AMY GOODMAN: To discuss the situation in Iran and the region, we have with us Professor Hamid Dabashi from Columbia University. His most recent book is "Iran, the Green Movement and the USA". Also he has written the book Shiism. We welcome you to "Democracy Now!"
HAMID DABASHI: Thanks for having me.
AMY GOODMAN: Its great to have you. Tell us what is happening. What do you understand took place in Iran over the weekend?
HAMID DABASHI: I think beginning with the 14th of February in solidarity with the revolutions in Tunisia and in Egypt, we’ve entered a new phase of the green movement. Green Movement went through at least two phases. The first phase was phase of mass street demonstrations that began back in June of 2009 and continued all the way until February 2010. The second phase, when Mousavi began to write a series documents culminating in a charter of the Green Movement which are extraordinary documents in the history of democratic movements in Iran. But in the aftermath of this massive, massive democracy movement in North Africa to Afghanistan, in fact, these events galvanized the Green Movement in Iran. And as a result, we have entered a new phase. There are two aspects to be noticed in this new phase. Number one, the Green Movement has initiated its own calendar that is the 14th of February coincides with nothing, that is simply in solidarity with the revolutions in Tunisia and Cairo, in Egypt. And in the course of which two young demonstrators were killed by security forces, their corpses were stolen, their identities were falsified. And they were pretended to be part of the Basij organization.
On the seventh day anniversary of the death of these two young demonstrators, again the Green Movement called for a demonstration, but this time around, because the entirety of the major highways and streets and major squares of the cities were occupied by the military, by in fact the entire country was turned into a garrison, the demonstrators opted to do their work in a specific neighborhood. And also remember, the galvanizing force of Al Jazeera in the case of Tahrir Square in Cairo, Al Jazeera does not have that kind of presence in Iran. As a result, what the kids were doing, they would gather in a specific neighborhood and their mobile phones, they shot 30 seconds to a minute and a half minute of video of demonstrations and sent it to YouTube, and as a result asserted their presence.
AMY GOODMAN: And the response of the Iranian government?
HAMID DABASHI: The response has been not only massively, massive cracking down, but also hypocrisy. Because on one hand, the Iranian authorities are expressing solidarity with the democratic movement in Tunisia and Egypt and throughout the region, and then they denied that very principle to their own people. So with one move, the Green Movement has in fact achieved two ends. It reasserted itself in public space and forced the empty hand of the Islamic republic in terms of its rhetoric for democratic changes in the region.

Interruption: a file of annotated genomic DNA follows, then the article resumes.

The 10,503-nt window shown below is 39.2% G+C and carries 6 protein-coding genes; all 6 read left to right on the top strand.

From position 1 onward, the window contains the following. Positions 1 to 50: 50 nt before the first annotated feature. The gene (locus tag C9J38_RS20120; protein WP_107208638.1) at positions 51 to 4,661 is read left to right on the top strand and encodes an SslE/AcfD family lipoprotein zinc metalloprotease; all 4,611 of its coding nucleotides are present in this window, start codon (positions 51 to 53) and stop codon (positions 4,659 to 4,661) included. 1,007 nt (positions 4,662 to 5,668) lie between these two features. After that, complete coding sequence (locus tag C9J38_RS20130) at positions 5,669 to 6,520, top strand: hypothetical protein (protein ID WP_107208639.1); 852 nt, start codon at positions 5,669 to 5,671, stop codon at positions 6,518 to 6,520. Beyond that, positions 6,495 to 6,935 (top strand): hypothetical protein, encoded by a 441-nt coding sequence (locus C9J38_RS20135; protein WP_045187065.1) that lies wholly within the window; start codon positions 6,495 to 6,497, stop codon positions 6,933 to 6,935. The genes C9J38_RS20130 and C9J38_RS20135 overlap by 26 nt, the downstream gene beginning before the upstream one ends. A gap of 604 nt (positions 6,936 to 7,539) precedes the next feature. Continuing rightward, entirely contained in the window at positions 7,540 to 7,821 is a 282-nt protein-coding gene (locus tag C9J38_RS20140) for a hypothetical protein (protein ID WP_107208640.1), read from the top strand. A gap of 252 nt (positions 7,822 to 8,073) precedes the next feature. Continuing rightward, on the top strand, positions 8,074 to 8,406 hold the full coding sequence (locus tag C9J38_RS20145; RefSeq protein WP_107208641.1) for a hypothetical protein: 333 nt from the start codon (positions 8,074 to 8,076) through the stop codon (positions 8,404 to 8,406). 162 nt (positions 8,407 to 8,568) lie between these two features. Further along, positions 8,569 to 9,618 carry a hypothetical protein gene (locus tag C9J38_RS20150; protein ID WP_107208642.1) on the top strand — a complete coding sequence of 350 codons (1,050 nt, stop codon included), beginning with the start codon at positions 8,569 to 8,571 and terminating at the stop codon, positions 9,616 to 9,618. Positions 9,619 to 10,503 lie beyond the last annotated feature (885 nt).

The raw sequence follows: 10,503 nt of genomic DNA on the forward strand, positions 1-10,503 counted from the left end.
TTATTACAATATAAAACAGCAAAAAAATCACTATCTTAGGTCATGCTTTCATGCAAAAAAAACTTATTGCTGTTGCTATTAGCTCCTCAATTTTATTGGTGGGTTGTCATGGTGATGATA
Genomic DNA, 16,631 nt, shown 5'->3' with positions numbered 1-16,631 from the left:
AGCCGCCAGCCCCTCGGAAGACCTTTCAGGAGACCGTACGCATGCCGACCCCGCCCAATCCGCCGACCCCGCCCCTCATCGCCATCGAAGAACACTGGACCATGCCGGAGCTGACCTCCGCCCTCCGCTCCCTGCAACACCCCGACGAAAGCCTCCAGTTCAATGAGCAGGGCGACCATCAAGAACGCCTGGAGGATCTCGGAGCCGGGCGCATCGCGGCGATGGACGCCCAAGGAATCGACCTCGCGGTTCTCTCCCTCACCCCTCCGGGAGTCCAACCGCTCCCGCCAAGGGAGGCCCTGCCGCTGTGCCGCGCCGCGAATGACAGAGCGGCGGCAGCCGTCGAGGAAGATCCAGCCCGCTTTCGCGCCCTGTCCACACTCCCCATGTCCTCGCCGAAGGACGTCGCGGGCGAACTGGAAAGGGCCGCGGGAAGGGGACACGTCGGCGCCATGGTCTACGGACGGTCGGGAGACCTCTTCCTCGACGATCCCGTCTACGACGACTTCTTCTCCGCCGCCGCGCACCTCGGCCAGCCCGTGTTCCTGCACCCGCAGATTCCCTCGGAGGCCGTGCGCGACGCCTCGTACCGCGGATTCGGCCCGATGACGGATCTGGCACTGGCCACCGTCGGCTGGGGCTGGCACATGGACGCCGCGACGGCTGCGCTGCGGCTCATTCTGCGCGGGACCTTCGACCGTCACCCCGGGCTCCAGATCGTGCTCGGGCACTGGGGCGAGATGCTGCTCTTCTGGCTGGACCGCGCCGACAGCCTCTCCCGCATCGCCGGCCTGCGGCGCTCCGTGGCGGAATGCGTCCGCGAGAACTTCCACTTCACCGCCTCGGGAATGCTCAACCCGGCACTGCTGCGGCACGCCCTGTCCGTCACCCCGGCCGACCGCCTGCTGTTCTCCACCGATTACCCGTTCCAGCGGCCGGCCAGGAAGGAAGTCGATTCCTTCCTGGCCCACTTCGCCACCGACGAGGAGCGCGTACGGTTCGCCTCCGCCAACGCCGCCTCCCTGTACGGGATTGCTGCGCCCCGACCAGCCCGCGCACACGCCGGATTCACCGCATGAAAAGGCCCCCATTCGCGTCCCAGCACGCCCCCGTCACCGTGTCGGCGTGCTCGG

AMY GOODMAN: You wrote a book about the Green Revolution. The whole Green Movement. But you thought it was dead in the last year.
HAMID DABASHI: I never thought it was dead. I thought it was a standstill. Because what we have is the power of Islamic Republic in the region, not because of how smart they are, but because of the horrors of the Bush administration and war in Afghanistan, war in Iraq. And as a result, the Islamic republic had emerged as a very powerful broker, peace broker. President Obama could do nothing in Afghanistan without the help of the Islamic Republic. The same in Iraq. So while Islamic Republic was very weak weak domestically inside Iran, and whatever it did it strengthened the Green Movement in the region, it was in a negotiating position if President Obama wanted to deliver on his promise to come out of Iraq, it needed the support of the Islamic Republic, particularly with the Shiite community in the south. That stand still has now changed to the benefit of the green movement because of the democratic uprising in the region.
AMY GOODMAN: And on the one hand, you had the President Ahmadinejad congratulating the protesters in Egypt and in cracking down on his own.
HAMID DABASHI: Of course. That is the hypocrisy of it. The minute the Egyptian revolution was happening, Mr. Khamenei sent a message to Egyptians in Arabic congratulating them for the revolution there were about to have. Within minutes, the Muslim Brotherhood issued in a statement this is not an Islamic revolution this is an Egyptian revolution, for Egyptians Muslims, Christians and any other person, so the rise of democratic revolutions in the region is is exposing the hypocrisy of the Islamic Republic.
AMY GOODMAN: Benjamin Minister Netanyahu, the Israeli Prime Minister accused Iran of exploiting the current political unrest in the Arab world, highlighting his government’s concern over planned to send two Iranian warships into the eastern Mediterranean, talk about that.